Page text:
Interviewee: John Liarikos

Role: Owner of Sea Fuels

Date of Interview: 9/24/05

Collection: Working Waterfront Festival Community Documentation Project

Click on the link below to play the audio clip from the interviewee.

Abstract: Owner of Sea Fuels talks about the day to day operation of his company which provides fuel for the New Bedford fishing fleet.

Transcript: My father was with a oil company called Stanley Oil Company, which was started by my Uncle Stanley, my father’s uncle, actually he was my great uncle. And they were big suppliers to the fishing industries back in the 70’s. I worked for my Uncle Stanley’s company when I was in high school, in the late 60’s early 70’s in the summer time. So I’d come down to the waterfront once and a while with my father when he came down he used to supply. They were the largest suppliers to the New Bedford Seafood Co-op at the time. Fuel oil suppliers. So I’d come down with him once in a while when he came down to see his customers. I got involved with the fishing industry on a day-to-day basis in 1985.

We have got 250 feet of dockage. We have a full supply warehouse and we have diesel pumps at the dock and we also have two fuel barges that go out in the harbor and fuel the fishing fleet on a daily basis.

We take the fuel in everyday. We have our own storage facility which make it convenient for us because we can, when there’s a lot of price fluctuations in the fuel we can kinda control what our costs is going to be so that our customers don’t get killed with a ten or twenty cent price spike. So we bring the fuel into our tanks and from our tanks we feed the barge and we feed the fuel dock. And the barge goes out and we fill the barges at our own facility, from our tanks. It goes out every morning at five o’clock.  We know which customers have come in overnight. They’re off-loading. We put the fuel on. The fuel bill goes right to the settlement house. The settlement house gets the check from the fish dealer who buys the catch off the boat. And they take out the fuel bill, they take out the grub bill, any food they purchased for the trip, any gear work they’ve done for that particular trip, and the rest is distributed amongst the captain and the crew and the boat owner.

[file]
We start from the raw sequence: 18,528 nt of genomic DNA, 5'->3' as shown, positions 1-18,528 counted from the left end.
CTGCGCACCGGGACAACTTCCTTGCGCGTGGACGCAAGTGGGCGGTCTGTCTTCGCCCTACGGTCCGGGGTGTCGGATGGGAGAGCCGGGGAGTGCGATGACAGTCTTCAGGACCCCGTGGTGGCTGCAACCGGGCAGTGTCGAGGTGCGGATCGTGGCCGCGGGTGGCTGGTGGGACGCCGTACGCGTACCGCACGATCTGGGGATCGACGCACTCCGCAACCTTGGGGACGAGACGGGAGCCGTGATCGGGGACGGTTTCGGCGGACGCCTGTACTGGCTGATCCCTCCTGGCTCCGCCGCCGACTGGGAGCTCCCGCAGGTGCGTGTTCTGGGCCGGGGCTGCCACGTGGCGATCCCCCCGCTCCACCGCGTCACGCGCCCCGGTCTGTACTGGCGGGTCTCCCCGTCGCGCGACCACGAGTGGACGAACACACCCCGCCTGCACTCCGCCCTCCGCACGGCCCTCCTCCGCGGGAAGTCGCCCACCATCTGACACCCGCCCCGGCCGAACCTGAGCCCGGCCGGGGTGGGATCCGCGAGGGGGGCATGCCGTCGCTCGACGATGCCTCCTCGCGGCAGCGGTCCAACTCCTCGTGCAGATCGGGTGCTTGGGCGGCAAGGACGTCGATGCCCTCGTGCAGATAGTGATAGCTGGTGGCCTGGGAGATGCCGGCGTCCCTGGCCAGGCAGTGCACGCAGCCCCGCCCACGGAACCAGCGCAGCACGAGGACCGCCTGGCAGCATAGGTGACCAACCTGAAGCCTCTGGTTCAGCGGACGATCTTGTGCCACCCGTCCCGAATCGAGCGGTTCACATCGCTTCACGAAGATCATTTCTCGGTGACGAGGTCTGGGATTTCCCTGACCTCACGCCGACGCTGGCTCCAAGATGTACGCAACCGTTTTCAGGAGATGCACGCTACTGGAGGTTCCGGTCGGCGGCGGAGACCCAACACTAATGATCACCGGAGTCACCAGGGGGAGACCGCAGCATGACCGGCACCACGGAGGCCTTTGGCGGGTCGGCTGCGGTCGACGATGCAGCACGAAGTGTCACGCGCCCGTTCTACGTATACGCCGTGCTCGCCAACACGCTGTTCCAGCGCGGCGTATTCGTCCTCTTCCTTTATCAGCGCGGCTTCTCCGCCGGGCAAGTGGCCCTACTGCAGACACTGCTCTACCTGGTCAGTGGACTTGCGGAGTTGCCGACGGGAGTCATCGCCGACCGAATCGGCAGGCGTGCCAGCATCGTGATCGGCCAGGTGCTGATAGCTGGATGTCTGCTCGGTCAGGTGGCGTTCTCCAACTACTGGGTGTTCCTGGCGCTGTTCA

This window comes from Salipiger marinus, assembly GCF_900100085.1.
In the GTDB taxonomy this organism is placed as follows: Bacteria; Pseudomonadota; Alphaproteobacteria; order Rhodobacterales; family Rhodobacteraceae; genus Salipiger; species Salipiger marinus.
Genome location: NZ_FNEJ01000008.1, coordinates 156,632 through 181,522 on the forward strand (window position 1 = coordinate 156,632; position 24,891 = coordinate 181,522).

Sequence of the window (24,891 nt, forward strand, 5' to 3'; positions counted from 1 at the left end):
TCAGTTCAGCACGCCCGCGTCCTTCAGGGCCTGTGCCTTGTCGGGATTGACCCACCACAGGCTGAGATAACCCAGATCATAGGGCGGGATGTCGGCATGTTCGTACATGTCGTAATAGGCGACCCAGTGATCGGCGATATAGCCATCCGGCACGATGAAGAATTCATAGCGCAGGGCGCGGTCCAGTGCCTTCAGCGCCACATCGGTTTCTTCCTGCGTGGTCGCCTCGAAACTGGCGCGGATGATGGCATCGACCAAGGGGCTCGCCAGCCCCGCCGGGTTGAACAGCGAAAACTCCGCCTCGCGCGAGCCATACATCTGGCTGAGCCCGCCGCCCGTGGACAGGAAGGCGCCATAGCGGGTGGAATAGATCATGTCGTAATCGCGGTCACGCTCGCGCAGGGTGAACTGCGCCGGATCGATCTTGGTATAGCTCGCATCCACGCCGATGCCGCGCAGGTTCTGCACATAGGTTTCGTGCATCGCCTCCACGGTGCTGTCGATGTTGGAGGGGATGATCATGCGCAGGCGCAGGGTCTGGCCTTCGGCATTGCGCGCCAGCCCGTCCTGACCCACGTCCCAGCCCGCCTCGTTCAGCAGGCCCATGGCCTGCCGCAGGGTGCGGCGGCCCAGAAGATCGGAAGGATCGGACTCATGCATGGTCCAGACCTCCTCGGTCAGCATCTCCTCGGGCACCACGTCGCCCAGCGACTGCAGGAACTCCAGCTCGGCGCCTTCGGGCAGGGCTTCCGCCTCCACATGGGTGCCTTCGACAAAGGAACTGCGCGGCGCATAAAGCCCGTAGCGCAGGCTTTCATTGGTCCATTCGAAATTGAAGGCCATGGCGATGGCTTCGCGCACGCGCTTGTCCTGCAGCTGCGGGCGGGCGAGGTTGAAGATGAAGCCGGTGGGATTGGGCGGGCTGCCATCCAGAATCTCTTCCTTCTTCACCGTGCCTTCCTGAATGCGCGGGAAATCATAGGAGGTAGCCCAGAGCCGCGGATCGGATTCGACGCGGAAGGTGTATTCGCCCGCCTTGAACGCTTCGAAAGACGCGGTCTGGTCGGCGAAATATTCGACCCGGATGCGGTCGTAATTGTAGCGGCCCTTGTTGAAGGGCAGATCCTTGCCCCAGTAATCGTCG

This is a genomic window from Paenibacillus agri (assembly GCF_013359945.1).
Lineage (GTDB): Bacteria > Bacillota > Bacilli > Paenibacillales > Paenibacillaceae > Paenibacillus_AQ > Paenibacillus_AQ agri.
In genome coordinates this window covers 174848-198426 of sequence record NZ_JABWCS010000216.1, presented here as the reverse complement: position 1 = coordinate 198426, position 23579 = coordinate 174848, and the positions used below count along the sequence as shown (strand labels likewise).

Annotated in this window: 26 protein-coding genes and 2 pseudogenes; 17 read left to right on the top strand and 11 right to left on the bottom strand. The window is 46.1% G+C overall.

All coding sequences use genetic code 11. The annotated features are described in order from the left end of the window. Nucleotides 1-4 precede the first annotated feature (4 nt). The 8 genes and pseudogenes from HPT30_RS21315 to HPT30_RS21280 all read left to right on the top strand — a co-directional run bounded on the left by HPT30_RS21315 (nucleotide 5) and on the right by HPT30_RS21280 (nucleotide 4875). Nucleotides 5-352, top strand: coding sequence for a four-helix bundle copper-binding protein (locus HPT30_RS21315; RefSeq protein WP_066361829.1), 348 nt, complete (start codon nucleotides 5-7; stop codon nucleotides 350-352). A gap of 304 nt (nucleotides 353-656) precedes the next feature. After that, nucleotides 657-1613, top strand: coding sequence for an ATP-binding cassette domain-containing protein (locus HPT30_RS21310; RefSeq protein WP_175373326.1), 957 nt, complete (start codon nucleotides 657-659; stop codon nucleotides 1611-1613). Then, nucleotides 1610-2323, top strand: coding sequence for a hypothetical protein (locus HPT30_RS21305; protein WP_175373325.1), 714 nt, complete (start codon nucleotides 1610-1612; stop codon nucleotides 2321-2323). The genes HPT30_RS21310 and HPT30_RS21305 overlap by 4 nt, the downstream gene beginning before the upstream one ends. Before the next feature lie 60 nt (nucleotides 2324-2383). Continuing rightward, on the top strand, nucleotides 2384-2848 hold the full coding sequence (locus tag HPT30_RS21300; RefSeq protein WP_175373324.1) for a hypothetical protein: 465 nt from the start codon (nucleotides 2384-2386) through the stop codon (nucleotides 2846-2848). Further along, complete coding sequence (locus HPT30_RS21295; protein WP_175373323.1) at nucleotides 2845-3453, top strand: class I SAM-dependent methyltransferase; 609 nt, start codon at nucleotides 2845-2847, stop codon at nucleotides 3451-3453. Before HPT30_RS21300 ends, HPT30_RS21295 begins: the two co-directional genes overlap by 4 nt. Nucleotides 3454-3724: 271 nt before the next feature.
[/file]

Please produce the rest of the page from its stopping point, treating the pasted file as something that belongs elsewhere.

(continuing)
We start at four thirty in the morning. Every morning. We’re open till four o’clock every afternoon. I have a general manager that runs the day-to-day operations. I usually come in around five thirty, six o’clock. And then my day is seeing what’s going on for the course of the day and then I’ve gotta get out and see customers. I’ve got to go out and try and find new customers, I’ve got to do the day-to-day business stuff that you have to do. Look at the stuff that comes in front of you—Deal with the regulations. You know, move people around if I need got a truck driver over here I’ve gotta send him there. And then I’m in and out of the office. I’m on the road most of the day, I don’t like being in the office. I spend two or three hours first thing in the morning, but by nine or ten o’clock I’m out, and I’m back and forth and then I usually like to get back before by time we close just to see what’s going on for the next day and talk to Paul about what happened this day.

To read John's full transcript, click here.